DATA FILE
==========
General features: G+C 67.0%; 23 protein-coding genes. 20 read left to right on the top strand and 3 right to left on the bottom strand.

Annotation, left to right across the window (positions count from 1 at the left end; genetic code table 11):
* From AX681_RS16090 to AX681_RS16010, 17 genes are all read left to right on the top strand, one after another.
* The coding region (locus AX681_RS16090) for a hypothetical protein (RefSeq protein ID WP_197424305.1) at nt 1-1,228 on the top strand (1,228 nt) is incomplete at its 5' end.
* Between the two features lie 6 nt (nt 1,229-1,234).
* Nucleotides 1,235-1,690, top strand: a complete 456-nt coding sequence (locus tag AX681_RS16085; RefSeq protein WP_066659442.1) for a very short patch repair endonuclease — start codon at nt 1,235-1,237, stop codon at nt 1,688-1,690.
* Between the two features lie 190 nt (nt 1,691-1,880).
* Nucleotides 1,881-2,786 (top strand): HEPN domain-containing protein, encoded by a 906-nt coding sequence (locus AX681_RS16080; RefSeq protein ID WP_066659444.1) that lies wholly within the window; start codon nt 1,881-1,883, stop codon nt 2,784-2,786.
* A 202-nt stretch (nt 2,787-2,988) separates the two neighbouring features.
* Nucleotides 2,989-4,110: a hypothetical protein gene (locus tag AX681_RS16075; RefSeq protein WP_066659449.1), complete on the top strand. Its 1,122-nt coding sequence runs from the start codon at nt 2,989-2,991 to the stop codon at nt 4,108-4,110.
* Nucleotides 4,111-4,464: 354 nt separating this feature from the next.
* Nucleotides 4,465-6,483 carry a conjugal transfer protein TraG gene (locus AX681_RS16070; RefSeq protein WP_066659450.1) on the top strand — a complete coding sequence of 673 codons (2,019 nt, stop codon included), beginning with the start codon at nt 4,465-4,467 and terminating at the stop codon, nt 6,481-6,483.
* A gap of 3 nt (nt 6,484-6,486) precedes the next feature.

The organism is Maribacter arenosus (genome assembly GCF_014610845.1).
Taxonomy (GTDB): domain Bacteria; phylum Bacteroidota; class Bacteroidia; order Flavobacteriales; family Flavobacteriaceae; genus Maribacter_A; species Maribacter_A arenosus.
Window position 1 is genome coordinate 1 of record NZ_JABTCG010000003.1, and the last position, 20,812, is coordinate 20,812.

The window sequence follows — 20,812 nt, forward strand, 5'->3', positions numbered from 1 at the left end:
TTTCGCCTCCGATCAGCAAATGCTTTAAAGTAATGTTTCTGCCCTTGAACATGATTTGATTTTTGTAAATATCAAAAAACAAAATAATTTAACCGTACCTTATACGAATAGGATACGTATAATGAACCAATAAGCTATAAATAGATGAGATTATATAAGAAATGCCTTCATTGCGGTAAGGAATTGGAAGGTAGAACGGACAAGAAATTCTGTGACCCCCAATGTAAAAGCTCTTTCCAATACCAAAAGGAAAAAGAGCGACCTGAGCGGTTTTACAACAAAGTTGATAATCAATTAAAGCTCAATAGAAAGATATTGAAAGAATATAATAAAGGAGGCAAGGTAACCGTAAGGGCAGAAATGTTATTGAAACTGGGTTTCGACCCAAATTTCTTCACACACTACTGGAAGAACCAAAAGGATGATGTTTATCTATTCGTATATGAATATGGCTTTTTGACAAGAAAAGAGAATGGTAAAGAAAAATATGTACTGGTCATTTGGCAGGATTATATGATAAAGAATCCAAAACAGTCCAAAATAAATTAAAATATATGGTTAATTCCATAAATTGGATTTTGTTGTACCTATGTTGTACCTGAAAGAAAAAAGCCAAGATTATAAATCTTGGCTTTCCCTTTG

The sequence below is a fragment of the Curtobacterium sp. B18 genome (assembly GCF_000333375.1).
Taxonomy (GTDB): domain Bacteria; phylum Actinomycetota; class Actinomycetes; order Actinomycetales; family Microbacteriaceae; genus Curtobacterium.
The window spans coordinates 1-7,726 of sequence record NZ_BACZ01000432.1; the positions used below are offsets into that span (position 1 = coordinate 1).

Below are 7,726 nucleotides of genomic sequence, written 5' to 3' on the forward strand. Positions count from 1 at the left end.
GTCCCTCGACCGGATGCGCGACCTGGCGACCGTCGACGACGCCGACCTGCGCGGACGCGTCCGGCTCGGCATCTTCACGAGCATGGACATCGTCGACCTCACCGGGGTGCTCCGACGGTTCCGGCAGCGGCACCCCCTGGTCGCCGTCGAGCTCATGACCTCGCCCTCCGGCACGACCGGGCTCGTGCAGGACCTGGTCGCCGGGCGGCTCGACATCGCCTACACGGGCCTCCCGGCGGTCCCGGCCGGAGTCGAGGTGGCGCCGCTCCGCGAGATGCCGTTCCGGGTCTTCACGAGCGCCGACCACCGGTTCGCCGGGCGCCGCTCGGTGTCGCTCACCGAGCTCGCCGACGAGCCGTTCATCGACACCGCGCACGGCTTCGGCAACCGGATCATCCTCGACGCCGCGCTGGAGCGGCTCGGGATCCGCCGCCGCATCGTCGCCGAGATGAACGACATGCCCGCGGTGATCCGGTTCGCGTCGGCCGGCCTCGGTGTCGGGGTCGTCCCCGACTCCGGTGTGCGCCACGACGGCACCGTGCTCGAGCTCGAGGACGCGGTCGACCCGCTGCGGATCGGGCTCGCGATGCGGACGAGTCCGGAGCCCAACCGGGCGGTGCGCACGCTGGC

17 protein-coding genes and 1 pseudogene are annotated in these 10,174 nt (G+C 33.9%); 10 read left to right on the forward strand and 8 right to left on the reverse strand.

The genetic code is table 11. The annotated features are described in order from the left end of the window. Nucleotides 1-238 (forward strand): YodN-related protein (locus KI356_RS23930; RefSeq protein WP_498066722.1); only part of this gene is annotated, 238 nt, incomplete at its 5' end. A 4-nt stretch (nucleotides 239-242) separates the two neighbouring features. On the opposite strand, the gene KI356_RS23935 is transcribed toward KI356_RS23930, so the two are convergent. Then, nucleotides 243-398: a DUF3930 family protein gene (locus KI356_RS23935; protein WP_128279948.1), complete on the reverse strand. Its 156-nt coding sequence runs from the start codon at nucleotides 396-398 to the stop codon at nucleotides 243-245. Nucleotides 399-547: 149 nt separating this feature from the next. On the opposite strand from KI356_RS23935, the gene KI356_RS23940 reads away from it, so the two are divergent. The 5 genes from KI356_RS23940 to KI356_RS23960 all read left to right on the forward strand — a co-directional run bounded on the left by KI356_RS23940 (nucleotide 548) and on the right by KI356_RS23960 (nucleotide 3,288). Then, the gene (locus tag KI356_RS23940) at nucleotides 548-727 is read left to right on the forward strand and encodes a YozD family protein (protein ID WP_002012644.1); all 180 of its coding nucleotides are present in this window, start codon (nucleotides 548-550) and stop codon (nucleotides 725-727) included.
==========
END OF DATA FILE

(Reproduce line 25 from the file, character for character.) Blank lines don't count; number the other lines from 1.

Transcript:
The genetic code is table 11. The annotated features are described in order from the left end of the window. Nucleotides 1-238 (forward strand): YodN-related protein (locus KI356_RS23930; RefSeq protein WP_498066722.1); only part of this gene is annotated, 238 nt, incomplete at its 5' end. A 4-nt stretch (nucleotides 239-242) separates the two neighbouring features. On the opposite strand, the gene KI356_RS23935 is transcribed toward KI356_RS23930, so the two are convergent. Then, nucleotides 243-398: a DUF3930 family protein gene (locus KI356_RS23935; protein WP_128279948.1), complete on the reverse strand. Its 156-nt coding sequence runs from the start codon at nucleotides 396-398 to the stop codon at nucleotides 243-245. Nucleotides 399-547: 149 nt separating this feature from the next. On the opposite strand from KI356_RS23935, the gene KI356_RS23940 reads away from it, so the two are divergent. The 5 genes from KI356_RS23940 to KI356_RS23960 all read left to right on the forward strand — a co-directional run bounded on the left by KI356_RS23940 (nucleotide 548) and on the right by KI356_RS23960 (nucleotide 3,288). Then, the gene (locus tag KI356_RS23940) at nucleotides 548-727 is read left to right on the forward strand and encodes a YozD family protein (protein ID WP_002012644.1); all 180 of its coding nucleotides are present in this window, start codon (nucleotides 548-550) and stop codon (nucleotides 725-727) included.